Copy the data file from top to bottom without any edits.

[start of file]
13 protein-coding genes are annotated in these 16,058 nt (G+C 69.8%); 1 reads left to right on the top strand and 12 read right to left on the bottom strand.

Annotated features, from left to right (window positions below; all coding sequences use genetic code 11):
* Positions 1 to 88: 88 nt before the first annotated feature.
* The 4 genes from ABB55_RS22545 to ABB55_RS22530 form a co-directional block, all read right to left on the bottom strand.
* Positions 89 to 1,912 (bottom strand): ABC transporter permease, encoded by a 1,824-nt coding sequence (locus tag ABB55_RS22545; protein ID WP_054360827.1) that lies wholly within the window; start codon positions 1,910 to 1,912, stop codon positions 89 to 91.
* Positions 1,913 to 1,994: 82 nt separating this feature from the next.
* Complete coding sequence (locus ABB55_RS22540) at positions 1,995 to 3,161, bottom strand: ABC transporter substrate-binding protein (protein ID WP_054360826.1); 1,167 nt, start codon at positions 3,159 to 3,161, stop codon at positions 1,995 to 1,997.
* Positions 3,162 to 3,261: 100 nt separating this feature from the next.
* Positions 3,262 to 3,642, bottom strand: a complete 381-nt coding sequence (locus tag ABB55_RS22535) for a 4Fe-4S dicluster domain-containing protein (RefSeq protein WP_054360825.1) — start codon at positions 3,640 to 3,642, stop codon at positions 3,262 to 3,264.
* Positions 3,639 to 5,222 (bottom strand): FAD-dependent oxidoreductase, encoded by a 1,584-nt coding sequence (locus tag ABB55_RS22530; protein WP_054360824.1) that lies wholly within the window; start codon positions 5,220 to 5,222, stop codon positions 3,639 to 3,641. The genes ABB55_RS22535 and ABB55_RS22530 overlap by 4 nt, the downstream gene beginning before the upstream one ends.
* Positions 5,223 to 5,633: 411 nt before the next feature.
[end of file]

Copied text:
13 protein-coding genes are annotated in these 16,058 nt (G+C 69.8%); 1 reads left to right on the top strand and 12 read right to left on the bottom strand.

Annotated features, from left to right (window positions below; all coding sequences use genetic code 11):
* Positions 1 to 88: 88 nt before the first annotated feature.
* The 4 genes from ABB55_RS22545 to ABB55_RS22530 form a co-directional block, all read right to left on the bottom strand.
* Positions 89 to 1,912 (bottom strand): ABC transporter permease, encoded by a 1,824-nt coding sequence (locus tag ABB55_RS22545; protein ID WP_054360827.1) that lies wholly within the window; start codon positions 1,910 to 1,912, stop codon positions 89 to 91.
* Positions 1,913 to 1,994: 82 nt separating this feature from the next.
* Complete coding sequence (locus ABB55_RS22540) at positions 1,995 to 3,161, bottom strand: ABC transporter substrate-binding protein (protein ID WP_054360826.1); 1,167 nt, start codon at positions 3,159 to 3,161, stop codon at positions 1,995 to 1,997.
* Positions 3,162 to 3,261: 100 nt separating this feature from the next.
* Positions 3,262 to 3,642, bottom strand: a complete 381-nt coding sequence (locus tag ABB55_RS22535) for a 4Fe-4S dicluster domain-containing protein (RefSeq protein WP_054360825.1) — start codon at positions 3,640 to 3,642, stop codon at positions 3,262 to 3,264.
* Positions 3,639 to 5,222 (bottom strand): FAD-dependent oxidoreductase, encoded by a 1,584-nt coding sequence (locus tag ABB55_RS22530; protein WP_054360824.1) that lies wholly within the window; start codon positions 5,220 to 5,222, stop codon positions 3,639 to 3,641. The genes ABB55_RS22535 and ABB55_RS22530 overlap by 4 nt, the downstream gene beginning before the upstream one ends.
* Positions 5,223 to 5,633: 411 nt before the next feature.